FYI August 20, 2019

On This Day

1910 – The Great Fire of 1910 (also commonly referred to as the “Big Blowup” or the “Big Burn”) occurs in northeast Washington, northern Idaho (the panhandle), and western Montana, burning approximately 3 million acres (12,000 km2).
The Great Fire of 1910 (also commonly referred to as the Big Blowup, the Big Burn, or the Devil’s Broom fire) was a wildfire in the western United States that burned three million acres (4,700 sq mi; 12,100 km2) in North Idaho and Western Montana, with extensions into Eastern Washington and Southeast British Columbia, in the summer of 1910.[1] The area burned included large parts of the Bitterroot, Cabinet, Clearwater, Coeur d’Alene, Flathead, Kaniksu, Kootenai, Lewis and Clark, Lolo, and St. Joe National Forests.[2]

The fire burned over two days on the weekend of August 20–21,[3][4] after strong winds caused numerous smaller fires to combine into a firestorm of unprecedented size. It killed 87 people,[5] mostly firefighters,[6][7] destroyed numerous manmade structures, including several entire towns, and more than three million acres of forest with an estimated billion dollars worth of timber was lost.[2] It is believed to be the largest, although not the deadliest, forest fire in U.S. history.[8] The extensive burned area was approximately the size of the state of Connecticut.[2]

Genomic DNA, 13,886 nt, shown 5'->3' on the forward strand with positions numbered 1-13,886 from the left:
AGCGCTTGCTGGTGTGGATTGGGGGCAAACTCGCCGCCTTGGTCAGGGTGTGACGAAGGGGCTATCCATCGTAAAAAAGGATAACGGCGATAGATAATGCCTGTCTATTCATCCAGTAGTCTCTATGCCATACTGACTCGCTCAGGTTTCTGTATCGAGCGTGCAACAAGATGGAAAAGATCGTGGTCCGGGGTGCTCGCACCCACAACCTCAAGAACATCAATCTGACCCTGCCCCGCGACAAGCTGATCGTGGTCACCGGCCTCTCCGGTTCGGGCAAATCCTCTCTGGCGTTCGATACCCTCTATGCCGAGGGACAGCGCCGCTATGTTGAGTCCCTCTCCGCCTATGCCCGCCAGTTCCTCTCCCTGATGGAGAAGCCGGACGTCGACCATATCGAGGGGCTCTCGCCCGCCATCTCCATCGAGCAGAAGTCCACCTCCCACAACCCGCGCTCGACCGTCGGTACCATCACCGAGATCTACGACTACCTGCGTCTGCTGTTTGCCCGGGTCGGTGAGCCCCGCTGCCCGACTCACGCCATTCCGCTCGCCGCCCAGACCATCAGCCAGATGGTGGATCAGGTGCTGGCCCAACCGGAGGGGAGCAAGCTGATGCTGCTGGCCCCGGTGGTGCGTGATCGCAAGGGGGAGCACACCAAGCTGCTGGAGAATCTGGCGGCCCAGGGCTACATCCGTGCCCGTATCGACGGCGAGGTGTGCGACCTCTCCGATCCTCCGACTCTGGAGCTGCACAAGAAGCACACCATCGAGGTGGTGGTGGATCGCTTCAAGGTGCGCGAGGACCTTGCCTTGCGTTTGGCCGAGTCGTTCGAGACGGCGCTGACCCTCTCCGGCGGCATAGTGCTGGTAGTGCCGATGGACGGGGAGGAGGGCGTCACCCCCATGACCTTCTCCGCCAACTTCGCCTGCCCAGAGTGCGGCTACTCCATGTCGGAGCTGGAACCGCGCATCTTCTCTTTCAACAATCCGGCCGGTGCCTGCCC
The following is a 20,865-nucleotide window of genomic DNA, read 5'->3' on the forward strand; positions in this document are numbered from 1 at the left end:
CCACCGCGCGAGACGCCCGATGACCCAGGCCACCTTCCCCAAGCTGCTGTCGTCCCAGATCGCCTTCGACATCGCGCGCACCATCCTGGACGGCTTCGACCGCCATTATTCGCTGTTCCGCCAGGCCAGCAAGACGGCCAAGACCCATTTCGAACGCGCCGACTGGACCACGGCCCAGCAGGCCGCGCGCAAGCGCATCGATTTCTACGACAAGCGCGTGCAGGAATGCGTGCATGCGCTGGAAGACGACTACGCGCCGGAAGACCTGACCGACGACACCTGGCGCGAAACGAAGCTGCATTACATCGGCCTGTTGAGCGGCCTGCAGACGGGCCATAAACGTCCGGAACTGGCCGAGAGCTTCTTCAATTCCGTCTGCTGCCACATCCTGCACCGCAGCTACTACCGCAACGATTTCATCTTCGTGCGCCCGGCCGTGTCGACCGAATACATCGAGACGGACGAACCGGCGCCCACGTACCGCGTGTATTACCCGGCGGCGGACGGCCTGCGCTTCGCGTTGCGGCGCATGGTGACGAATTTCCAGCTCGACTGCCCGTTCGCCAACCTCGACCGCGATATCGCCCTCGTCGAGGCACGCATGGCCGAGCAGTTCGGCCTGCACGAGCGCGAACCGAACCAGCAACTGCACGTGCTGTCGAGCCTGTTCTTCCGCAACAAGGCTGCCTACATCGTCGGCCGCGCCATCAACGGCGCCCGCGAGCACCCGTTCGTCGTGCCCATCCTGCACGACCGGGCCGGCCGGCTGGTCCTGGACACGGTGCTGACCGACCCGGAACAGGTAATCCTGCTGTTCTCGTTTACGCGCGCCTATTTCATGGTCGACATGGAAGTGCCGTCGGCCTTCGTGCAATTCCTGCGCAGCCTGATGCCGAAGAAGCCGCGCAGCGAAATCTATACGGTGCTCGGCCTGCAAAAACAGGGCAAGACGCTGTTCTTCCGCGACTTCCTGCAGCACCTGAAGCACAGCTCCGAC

In the aftermath of the fire, the U.S. Forest Service received considerable recognition for its firefighting efforts, including a doubling of its budget from Congress. The outcome was to highlight firefighters as public heroes while raising public awareness of national nature conservation. The fire is often considered a significant impetus in the development of early wildfire prevention and suppression strategies.[2]



Born On This Day

1918 – Jacqueline Susann, American actress and author (d. 1974)
Jacqueline Susann (August 20, 1918 – September 21, 1974) was an American writer and actress. Her first novel, Valley of the Dolls (1966), is one of the best-selling books in publishing history.[1] With her two subsequent works, The Love Machine (1969) and Once Is Not Enough (1973), Susann became the first author to have three consecutive #1 novels on The New York Times Best Seller List.[2]




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By Kristin, Perfectly DeStressed: Celebration Chocolate Chip Cookies

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